In times where the Centre is lull,one idea is to have freelance trainers use the Centre to give lessons in the afternoons.Partitions can be set up for this. It may save the students and trainers valuable time in meeting at the Centre for chess training rather than for trainers to drive round in giving them (knowing the traffic is bad in KL). In return the Centre gets income, looks frequented and after the lesson, the students may stay to play online. For this, it is important for the Centre to have good Internet access to chess-playing servers only.

    Another possible project is for the Centre to work with trainers to broadcast their lessons from the Centre to the respective students at home. DATCC can develop this facility and recover the cost by renting it to the trainers at hourly time-slots.For schools with good Internet access, this may be a useful way to receive chess training. I stress that not only local trainers should have the privilege of using the facility.Visiting GMs can too, but managed by DATCC who can collect the fees upfront as memberships.

    If this value-added service is offered to the chessplayers, collecting memberships should not be a problem.ICC has been offering that under their ChessFM. However, new material can be developed by engaging the top Malaysian players to contribute. This will address the passing of knowledge and experience from the older players to the young juniors.

    As for the adults, many would prefer to just play in tournaments. The DATCC chess league is a good one and should continue, however what about a junior league? Or even an interstate league? Where players from different northern and southern states can meet in DATCC fornightly. Team leagues are fun to organise and participate and can generate large numbers of players to come.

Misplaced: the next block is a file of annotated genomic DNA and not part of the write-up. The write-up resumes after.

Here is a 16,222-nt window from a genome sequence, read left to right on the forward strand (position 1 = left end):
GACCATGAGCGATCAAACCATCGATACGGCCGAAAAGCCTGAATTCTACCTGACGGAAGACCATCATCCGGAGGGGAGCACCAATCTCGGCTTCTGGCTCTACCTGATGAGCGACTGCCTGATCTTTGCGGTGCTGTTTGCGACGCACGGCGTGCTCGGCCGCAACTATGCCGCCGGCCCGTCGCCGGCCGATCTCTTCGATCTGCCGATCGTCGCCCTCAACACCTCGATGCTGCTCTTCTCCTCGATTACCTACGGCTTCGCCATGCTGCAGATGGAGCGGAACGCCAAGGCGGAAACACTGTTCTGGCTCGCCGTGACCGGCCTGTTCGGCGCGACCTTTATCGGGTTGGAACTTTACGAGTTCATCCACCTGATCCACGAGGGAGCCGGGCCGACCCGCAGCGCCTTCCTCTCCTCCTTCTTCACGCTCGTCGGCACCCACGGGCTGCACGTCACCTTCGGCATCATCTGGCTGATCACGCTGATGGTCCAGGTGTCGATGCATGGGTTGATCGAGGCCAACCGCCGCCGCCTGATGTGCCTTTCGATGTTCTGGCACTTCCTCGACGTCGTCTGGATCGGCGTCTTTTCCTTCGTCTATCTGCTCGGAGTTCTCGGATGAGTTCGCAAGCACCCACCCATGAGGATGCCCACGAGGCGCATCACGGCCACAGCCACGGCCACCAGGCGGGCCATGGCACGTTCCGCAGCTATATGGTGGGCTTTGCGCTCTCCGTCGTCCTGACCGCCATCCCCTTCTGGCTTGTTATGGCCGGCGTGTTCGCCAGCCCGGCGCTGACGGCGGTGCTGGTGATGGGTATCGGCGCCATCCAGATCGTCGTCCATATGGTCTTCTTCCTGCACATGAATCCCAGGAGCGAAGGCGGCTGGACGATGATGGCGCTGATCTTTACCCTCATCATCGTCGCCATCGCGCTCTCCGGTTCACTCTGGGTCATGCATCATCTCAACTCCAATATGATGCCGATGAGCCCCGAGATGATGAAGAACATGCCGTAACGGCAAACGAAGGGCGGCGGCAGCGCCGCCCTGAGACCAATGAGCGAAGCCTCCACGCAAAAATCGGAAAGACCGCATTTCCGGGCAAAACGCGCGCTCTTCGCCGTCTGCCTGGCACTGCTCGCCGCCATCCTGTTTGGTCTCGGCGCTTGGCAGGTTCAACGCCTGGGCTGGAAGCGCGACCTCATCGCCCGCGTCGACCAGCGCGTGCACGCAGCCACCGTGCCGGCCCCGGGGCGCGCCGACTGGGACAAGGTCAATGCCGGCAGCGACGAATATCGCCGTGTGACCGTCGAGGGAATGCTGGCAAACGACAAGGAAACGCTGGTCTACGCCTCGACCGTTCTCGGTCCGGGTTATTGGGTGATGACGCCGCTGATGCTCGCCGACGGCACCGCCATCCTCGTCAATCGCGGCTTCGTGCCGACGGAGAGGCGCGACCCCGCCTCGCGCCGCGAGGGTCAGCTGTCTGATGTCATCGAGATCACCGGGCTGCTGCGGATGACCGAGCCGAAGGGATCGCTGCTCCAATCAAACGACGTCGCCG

For DATCC to be run as a business, it needs to organise interesting value-added activities which can generate income and interest among players of different age-groups. We can definitely learn from ICC and adopt some of their best practices in promoting the use of the Centre.

    As a parting remark, I have always wondered why the Malaysia-Singapore match cannot be run on the Playchess.com server instead of having teams to travel?? I'm sure the logistic and technical issues can be worked out.Better yet, have the Malaysian team play from the DATCC and the Singapore team from their SIGC.

    I wish DATCC every success in the future.

    ReplyDelete
  2. Wish to arrange a demonstration at Chong Hwa SJK Jalan Pahang for DATCC. 012 325 0923 Mr Ong.

    ReplyDelete
  3. This comment has been removed by a blog administrator.

    ReplyDelete
  4. wow! demo for DATCC? what an amazing idea

    ReplyDelete